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Barnardo’s: The UK’s population is changing – and so are we

THIS YEAR is a really important year for Barnardo’s as it’s our 150th anniversary.

We are the UK’s oldest and largest national children’s charity, and we’re marking this milestone by looking to the future. We will always remain true to our roots, but the world around us is changing – and so are we.

Society is becoming increasingly complex, and as a result the support we provide to vulnerable children and young people needs to evolve too. We've been thinking this through and what it will mean for how we organise ourselves and the services we offer.

Last week we published our new ten-year strategy which sets how we will continue to transform the lives of millions over the next decade. One key challenge for us though will be how well we are equipped to respond to the increasing diversity of the children and young people that need our support.

Barnardo’s needs to reflect and relate to the communities we work with. Be that having Arabic speakers working in our services for the children of newly arrived Syrian refugees, or reaching out to communities on complex challenges like as female genital mutilation (FGM).

I've seen that charities can often struggle with the issue of diversity. We all know it needs addressing but we find it very difficult to do. But it's an issue that can't be ignored by the third sector as a whole.

Making this change won’t be quick or easy for us either, but it is important and will ensure we continue to meet the changing needs of the children and families we support. How do I see us doing this? Our existing staff are a goldmine of experience and knowledge and we’re determined to keep sharing and learning as an organisation. At the same time, we must continue to actively recruit a diverse range of people to join our team and ensure our staff reflect modern Britain in terms of ethnicity, sexual orientation and disability. Developing and improving our recruitment process is a constant task. We have to work hard to broaden our employment streams, think about how we advertise roles and recruit volunteers. Continuing to monitor and evaluate our current process is vitally important to be able to do this. We must do our best to address unconscious bias too. We are making change happen, and starting at the top!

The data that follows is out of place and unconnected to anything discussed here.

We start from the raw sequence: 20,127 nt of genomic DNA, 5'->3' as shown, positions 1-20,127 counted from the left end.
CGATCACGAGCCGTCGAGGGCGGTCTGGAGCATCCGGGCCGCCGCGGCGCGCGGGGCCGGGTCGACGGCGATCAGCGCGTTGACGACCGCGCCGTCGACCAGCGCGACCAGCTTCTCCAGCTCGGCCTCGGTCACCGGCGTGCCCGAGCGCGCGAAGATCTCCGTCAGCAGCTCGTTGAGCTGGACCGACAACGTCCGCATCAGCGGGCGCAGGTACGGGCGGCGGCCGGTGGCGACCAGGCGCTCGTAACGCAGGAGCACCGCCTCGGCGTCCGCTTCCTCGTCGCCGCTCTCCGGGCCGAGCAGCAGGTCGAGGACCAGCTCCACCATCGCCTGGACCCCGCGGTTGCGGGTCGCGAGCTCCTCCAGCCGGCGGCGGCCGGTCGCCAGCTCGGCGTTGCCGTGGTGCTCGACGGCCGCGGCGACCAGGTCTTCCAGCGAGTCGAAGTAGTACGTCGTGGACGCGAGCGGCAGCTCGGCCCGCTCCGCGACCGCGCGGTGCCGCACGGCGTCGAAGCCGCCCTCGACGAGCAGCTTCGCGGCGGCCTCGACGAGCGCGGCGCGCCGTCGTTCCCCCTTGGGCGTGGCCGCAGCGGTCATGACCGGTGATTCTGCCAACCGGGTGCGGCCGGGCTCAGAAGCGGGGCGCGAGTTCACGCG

Becoming more diverse is also about building upon our legacy – putting the needs of children first, going beyond social prejudice to ensure the best outcomes possible for vulnerable children in every community. Barnardo's started its work in 1866, sixty years after the end of the slave trade and was the first children’s charity in England to take in vulnerable black and mixed race children. At the time, some mixed race children were abandoned by their families, while many black children found themselves stranded or destitute after arriving from oversees on their own. Our goal has always been to never turn away a child that needs us, and that remains true today.

As we mark our 150th milestone with the launch of an ambitious new strategy, we are calling on the support of the public to help us deliver it. We need the support of communities around the UK to help us increase our team of volunteers, and to support our work through fundraising.

If you would like to get involved with our work visit: www.believeinme.barnardos.org.uk

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